published about 9 hours ago
For more content like this follow
Designer Julia Newman of Julia Adele Design worked with her Long Beach, California, clients to transform their previously “cave-like” kitchen and dining area into spaces that would better serve their family on a daily basis. Sure, the hybrid room was large, but the cabinetry was dark and heavy and didn’t reflect the aesthetic of the home owners at all. The layout, while open, also felt disjointed. So in addition to improving the look of the rooms, one of Newman’s chief goals for the project was to better delineate the kitchen from the dining space.
“The footprint of the existing kitchen was generally fine, except it had one side that was completely open,” she explains. “In open floor plans, it’s important to get creative in designating spaces.” The solution? Adding a peninsula, which isn’t always preferred to islands in larger kitchens. This strategic move though, Newman says, “not only helped denote the kitchen from the dining space, but it also added extra storage and convenient seating for kids on the go.”
When selecting materials for the space, durability was the name of the game, but finding fixtures and finishes to brighten up the space and draw in natural light was another consideration. This had to be done without altering the windows in any way, which Newman says was a challenge. She started with the flooring first. “The tile in the kitchen felt dated, and the wood flooring was so dark that it ate up much of natural light,” she says. “In the end, we chose vinyl for its durability and clean-ability in lighter variegated shade to brighten the home up and provide a natural feel.”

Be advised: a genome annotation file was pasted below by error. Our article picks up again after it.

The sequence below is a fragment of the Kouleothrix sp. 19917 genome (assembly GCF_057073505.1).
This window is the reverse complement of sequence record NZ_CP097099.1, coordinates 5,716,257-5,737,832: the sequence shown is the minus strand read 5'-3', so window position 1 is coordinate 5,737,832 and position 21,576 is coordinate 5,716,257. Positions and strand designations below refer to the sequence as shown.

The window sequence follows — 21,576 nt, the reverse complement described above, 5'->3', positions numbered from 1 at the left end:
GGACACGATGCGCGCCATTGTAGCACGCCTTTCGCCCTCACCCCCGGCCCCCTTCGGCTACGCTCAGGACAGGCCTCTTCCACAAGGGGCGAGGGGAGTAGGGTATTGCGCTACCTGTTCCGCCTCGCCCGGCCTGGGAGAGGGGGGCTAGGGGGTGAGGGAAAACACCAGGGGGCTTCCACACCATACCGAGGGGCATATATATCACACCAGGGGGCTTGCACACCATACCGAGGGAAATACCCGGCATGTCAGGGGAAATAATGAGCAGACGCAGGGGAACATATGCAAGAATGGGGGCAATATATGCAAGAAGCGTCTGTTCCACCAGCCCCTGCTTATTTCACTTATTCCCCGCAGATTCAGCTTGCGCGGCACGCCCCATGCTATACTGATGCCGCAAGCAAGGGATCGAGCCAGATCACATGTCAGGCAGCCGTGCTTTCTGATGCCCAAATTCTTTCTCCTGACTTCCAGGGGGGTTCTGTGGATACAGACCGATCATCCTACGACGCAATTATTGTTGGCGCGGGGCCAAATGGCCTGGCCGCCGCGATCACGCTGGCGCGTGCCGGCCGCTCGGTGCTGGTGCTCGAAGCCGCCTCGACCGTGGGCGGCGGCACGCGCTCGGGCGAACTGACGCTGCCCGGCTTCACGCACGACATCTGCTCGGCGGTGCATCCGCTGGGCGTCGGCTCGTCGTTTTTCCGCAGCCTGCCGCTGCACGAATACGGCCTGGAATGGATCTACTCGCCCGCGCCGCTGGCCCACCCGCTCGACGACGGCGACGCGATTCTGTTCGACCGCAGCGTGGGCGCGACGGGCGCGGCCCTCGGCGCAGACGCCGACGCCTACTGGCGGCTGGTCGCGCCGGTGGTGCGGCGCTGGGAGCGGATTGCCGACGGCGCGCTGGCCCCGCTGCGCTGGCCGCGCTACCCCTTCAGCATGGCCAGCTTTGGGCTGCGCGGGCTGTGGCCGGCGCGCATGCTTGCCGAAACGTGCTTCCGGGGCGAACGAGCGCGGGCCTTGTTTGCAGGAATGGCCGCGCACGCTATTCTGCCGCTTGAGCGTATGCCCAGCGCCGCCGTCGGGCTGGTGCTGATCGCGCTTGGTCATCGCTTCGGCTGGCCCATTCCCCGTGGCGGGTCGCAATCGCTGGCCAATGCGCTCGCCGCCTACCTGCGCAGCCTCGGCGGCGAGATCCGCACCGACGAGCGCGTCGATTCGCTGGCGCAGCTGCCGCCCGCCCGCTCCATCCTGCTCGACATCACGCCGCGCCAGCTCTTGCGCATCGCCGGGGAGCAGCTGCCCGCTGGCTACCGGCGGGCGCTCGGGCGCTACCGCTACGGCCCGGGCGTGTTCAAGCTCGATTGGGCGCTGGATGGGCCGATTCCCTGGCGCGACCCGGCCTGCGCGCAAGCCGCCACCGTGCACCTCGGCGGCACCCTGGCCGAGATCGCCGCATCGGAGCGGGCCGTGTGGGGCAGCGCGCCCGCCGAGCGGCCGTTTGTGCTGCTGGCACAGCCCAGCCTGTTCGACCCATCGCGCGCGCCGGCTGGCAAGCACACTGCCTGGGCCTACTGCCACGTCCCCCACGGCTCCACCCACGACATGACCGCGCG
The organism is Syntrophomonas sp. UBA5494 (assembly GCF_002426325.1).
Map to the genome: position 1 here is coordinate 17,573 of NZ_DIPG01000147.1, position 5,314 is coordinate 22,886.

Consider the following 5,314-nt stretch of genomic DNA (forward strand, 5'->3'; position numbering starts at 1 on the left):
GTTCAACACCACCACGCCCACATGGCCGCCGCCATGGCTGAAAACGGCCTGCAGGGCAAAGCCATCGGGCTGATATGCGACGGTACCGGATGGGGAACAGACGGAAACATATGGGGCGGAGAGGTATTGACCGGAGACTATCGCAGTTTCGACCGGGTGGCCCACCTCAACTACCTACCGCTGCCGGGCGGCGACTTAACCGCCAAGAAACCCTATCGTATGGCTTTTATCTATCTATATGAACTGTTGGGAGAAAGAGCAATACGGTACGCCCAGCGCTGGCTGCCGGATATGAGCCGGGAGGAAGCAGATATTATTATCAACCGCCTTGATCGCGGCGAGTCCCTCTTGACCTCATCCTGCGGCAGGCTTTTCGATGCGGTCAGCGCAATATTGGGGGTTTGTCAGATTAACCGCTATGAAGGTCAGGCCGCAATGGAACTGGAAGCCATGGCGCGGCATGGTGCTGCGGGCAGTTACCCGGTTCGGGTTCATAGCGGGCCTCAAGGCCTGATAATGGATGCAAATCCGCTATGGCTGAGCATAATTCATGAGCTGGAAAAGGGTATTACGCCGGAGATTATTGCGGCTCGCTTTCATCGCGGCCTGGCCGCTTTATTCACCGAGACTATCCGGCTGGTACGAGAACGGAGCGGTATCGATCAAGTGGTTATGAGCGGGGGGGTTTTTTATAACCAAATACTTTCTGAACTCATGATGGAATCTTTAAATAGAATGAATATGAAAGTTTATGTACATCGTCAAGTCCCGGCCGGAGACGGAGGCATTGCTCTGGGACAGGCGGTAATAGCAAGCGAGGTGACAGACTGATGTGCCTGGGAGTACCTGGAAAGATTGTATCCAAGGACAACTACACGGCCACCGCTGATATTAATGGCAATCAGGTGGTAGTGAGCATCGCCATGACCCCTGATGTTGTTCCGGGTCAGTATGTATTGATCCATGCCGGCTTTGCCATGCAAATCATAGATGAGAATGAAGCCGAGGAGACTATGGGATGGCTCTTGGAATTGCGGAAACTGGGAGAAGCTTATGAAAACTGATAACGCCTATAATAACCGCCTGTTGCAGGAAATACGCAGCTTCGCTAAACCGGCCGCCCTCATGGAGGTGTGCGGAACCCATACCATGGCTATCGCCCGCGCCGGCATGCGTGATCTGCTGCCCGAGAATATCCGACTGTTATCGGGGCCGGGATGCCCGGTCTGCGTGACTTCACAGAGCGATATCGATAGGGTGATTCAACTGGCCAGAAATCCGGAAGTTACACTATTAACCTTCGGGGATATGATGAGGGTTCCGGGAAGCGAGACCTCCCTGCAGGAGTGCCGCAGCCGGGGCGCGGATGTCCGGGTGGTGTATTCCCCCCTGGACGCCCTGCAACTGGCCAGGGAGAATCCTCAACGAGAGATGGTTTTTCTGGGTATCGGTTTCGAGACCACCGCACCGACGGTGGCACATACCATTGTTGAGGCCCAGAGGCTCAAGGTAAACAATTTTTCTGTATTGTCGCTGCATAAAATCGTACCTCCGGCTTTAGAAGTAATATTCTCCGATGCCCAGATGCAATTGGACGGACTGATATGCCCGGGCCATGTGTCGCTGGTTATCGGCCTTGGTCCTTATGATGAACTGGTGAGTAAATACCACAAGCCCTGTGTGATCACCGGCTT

Once the flooring was in, Newman and her clients could focus on the fun stuff: the cabinets and countertops. Falling in love with a specific countertop material — Gabana quartzite — shaped many of the other design decisions to follow in the hybrid room. “White felt like too much maintenance for a home with small kids,” Newman says, explaining why this particular stone was so appealing. “This material can withstand a lot and still look new.” She also adds: “The colors in it were light enough, and the polished finish helped reflect the natural light coming through the windows.”
Newman selected a putty-like color for the Shaker-style cabinets to complement the countertop choice. “White cabinets can be hard to maintain, and with a kitchen this big, it can look stark,” she comments. “I wanted to bring in some warmth.” Meanwhile, though, an off-white backsplash and farmhouse sink, both chosen in a high sheen, help throw light around the space, Newman explains. Brass faucets further warm up the room. To finish things off, Newman opted for pops of black for the counter stools, dining chairs, and cabinet hardware. These hits of black ground all the lighter shades and add a little bit of edge.
Now Newman couldn’t be more pleased with the finished kitchen and dining room combo. “Making a family home for us means creating a space that can grow with the family and can evolve with their needs,” she says. “For example, now the peninsula is a great spot for small kids and high chairs. In a few years, it will make the perfect homework spot.” Better yet, the revamp has made entertaining easier for Newman’s clients. She adds, “This project transformed this space into a home and a place that the family can gather. ”